Many up-and-coming filmmakers' dreams for success have been crushed indefinitely due to the COVID- 19 pandemic. As pointed out in Shirley Li's piece in The Atlantic entitled The Pandemic Is Hitting One Part of Hollywood Especially Hard
, film festivals around the world—arguably the most important life-line for new filmmakers—have been cancelled.
One festival has given over 750 of these young and up-and-coming filmmakers from over 85 countries something positive in the face of the crisis. In a move that is sure to disrupt traditional monetization models for how burgeoning filmmakers can make money for their art, The BeBop Channel (beboptv.com), a multi-cultural cross-genre entertainment network, has issued over 8 million shares in stock grants to stream 750 of its Official Selections from its inaugural Content Film Festival and its New York Jazz Film Festival.
It is estimated that sites such as YouTube and Amazon Prime Video pay about $3.00 to $5.00 per 1,000 video views and fifteen cents per hour of video viewed, respectively. This fee structure belies the billions in profits the behemoths make per year and renders most indie films, whose creators don't receive the illusory Netflix deal, money losing propositions.
“We are entering a 21st century paradigm whereby burgeoning artists have every right and expectation to meaningfully profit from a corporation’s financial success for presenting their content. Our approach—by issuing stock—is how we ‘Occupy’ Wall Street', says Gregory Charles Royal
, noted jazz musician and co-founder of The BeBop Channel.
Sue Veres Royal, also co-founder of the Channel, whose life's work has been as an Executive Director of nonprofit organizations with causes from Haiti to New York City, believes the economic and social components of BeBop's mission are not mutually exclusive. In line with its mantra “Artistry Knows No Borders”, the festival has aggressively amassed these hundreds of films by young and up-and-coming filmmakers from around the world to tell their stories. “If this time in history has taught us nothing else it is that we share a common humanity around the world. These films actually show how surprisingly alike we are as people—not governments. We have films from Iran to Fayetteville, Georgia, from Denmark to Guatemala”, says Veres Royal.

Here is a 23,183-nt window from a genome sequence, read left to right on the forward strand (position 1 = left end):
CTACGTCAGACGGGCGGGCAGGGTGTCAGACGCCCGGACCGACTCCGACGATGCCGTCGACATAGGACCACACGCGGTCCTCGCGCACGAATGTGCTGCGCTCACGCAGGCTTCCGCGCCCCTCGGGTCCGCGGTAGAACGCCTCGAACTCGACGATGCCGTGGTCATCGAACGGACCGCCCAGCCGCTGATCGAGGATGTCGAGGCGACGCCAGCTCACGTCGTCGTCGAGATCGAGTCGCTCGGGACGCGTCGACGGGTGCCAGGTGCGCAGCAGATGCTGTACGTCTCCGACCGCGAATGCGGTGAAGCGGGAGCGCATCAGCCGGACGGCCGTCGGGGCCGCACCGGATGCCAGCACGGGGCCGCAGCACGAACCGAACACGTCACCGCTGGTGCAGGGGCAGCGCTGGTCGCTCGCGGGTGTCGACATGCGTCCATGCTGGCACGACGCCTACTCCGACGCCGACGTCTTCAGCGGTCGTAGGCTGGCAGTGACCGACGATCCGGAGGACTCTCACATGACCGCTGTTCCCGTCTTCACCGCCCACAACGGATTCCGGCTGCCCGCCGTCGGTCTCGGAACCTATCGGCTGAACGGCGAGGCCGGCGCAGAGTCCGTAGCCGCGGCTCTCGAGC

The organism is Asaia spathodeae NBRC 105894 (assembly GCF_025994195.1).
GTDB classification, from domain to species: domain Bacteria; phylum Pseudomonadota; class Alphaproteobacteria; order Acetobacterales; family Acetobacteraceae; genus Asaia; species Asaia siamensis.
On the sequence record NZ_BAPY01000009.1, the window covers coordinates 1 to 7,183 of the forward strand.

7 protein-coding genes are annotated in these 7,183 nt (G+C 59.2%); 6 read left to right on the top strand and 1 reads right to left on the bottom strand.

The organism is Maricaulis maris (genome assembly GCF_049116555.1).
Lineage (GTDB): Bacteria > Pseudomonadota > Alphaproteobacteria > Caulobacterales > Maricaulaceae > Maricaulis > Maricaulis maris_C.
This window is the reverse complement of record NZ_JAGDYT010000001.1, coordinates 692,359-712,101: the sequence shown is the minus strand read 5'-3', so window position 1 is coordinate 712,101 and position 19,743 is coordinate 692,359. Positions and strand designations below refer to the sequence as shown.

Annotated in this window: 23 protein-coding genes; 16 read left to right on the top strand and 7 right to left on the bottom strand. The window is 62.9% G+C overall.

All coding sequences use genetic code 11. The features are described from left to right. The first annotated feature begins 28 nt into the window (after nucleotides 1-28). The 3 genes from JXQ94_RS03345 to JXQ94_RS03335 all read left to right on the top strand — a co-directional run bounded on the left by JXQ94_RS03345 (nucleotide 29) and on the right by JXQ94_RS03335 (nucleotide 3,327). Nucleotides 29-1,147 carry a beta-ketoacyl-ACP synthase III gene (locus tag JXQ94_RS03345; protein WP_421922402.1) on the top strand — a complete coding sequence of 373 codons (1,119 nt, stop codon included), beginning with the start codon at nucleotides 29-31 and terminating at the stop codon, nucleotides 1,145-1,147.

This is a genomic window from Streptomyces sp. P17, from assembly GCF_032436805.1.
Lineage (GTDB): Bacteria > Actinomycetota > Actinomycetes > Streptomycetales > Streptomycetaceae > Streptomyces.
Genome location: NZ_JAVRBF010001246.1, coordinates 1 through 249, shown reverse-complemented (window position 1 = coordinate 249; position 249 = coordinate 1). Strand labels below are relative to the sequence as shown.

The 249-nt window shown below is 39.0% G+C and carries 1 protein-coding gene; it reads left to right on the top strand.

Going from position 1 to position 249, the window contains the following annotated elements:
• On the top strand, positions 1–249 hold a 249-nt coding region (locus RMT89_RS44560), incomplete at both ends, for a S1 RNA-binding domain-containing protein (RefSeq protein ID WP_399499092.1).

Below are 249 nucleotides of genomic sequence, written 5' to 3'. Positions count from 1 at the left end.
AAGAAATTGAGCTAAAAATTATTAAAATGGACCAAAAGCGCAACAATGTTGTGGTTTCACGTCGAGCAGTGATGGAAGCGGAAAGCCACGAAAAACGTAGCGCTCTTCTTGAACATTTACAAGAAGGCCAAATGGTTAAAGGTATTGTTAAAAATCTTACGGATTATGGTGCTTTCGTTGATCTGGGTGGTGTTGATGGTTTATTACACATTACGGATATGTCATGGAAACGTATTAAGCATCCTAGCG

The BeBop Channel Content Festival Filmmakers received four-year license agreements and were issued between 1,500 and 4,000 shares per film to stream or air on The BeBop Channel’s upcoming distribution platforms which include apps for SmartTV, including a Roku Channel, AppleTV, Amazon Fire, and Andoid TV, as well as mobile devices.
The physical festival which was scheduled for June 4-7, 2020 in Harlem was initially cancelled and planned to move online for the Awards portion. However, the The BeBop Channel has decided in recent days to postpone the festival until next year so that all films, some of which will not be streaming on the channel due to prior contractual agreements, will not be excluded from potential awards.
A list of Official Selections can be viewed at beboptv.com
Sue Veres Royal The BeBop Channel +1 202-302-6703